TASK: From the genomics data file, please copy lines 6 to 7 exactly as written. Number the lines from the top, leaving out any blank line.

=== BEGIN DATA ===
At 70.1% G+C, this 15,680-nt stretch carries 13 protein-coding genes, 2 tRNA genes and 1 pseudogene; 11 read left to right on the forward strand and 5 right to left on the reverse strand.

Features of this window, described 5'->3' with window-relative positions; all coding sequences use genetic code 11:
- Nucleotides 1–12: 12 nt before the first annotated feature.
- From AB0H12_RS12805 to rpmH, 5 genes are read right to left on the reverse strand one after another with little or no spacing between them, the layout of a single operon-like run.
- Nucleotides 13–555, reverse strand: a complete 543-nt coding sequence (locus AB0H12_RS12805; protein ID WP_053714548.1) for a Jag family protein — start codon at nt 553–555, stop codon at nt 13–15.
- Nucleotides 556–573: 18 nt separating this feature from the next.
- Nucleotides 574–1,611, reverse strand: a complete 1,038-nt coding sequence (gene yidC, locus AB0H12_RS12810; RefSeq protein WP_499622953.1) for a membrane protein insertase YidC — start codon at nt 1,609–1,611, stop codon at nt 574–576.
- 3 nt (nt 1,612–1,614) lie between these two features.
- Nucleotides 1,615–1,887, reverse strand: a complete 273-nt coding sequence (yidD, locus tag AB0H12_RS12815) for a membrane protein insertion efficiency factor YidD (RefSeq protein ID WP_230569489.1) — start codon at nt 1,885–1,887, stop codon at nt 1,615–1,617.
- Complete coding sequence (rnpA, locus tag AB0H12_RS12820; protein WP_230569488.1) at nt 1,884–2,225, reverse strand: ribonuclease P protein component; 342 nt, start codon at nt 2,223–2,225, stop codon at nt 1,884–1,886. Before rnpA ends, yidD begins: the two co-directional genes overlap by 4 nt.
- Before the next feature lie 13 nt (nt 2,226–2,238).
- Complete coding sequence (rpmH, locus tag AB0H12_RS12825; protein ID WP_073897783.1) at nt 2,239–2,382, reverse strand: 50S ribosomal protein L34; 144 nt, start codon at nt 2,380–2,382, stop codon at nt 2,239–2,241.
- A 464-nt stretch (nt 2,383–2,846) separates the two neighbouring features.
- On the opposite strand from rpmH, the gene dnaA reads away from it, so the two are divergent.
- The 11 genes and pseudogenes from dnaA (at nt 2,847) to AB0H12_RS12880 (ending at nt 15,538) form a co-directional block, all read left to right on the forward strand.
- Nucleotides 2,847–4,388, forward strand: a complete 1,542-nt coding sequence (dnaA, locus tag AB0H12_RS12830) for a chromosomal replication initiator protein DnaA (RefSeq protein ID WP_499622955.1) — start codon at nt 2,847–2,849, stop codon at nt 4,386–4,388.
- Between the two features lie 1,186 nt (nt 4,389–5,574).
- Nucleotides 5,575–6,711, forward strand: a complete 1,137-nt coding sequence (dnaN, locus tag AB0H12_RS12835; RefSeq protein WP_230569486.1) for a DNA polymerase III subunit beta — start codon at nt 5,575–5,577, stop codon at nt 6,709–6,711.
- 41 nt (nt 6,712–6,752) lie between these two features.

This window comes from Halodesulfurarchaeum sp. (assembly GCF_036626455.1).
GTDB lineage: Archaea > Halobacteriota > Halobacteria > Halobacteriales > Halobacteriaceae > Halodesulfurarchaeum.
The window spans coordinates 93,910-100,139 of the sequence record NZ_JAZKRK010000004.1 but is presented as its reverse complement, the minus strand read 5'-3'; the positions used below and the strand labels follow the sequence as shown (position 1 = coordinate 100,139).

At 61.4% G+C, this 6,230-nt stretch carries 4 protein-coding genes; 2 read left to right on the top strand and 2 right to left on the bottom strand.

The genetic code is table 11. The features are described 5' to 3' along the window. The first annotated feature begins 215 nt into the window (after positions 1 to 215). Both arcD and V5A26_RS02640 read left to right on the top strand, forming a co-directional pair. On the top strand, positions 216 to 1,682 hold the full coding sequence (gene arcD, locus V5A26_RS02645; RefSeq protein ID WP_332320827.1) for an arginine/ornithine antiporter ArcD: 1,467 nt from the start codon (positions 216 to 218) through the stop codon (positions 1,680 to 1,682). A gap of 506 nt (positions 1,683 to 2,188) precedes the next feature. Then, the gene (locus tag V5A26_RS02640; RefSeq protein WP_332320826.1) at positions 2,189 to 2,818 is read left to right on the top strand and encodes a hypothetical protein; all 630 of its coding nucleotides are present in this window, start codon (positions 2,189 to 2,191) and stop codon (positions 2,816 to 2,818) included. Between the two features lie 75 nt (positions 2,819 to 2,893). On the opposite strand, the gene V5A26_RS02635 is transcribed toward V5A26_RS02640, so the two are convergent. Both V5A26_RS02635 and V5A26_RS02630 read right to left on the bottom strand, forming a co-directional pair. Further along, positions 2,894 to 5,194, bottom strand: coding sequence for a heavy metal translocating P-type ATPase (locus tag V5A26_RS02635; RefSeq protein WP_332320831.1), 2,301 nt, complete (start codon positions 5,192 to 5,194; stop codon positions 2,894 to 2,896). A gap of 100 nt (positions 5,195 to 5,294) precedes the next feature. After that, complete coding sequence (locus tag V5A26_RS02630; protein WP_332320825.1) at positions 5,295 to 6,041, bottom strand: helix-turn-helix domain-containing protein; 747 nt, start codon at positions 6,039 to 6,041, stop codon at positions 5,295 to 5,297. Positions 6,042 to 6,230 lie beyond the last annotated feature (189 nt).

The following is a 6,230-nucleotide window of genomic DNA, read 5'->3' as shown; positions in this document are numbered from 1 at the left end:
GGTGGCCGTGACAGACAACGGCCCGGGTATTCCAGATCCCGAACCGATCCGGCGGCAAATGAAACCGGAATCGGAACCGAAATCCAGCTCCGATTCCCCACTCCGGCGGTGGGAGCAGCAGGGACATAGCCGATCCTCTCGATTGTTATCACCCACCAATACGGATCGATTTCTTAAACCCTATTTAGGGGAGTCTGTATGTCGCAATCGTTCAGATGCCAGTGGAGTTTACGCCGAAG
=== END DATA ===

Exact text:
- Nucleotides 556–573: 18 nt separating this feature from the next.
- Nucleotides 574–1,611, reverse strand: a complete 1,038-nt coding sequence (gene yidC, locus AB0H12_RS12810; RefSeq protein WP_499622953.1) for a membrane protein insertase YidC — start codon at nt 1,609–1,611, stop codon at nt 574–576.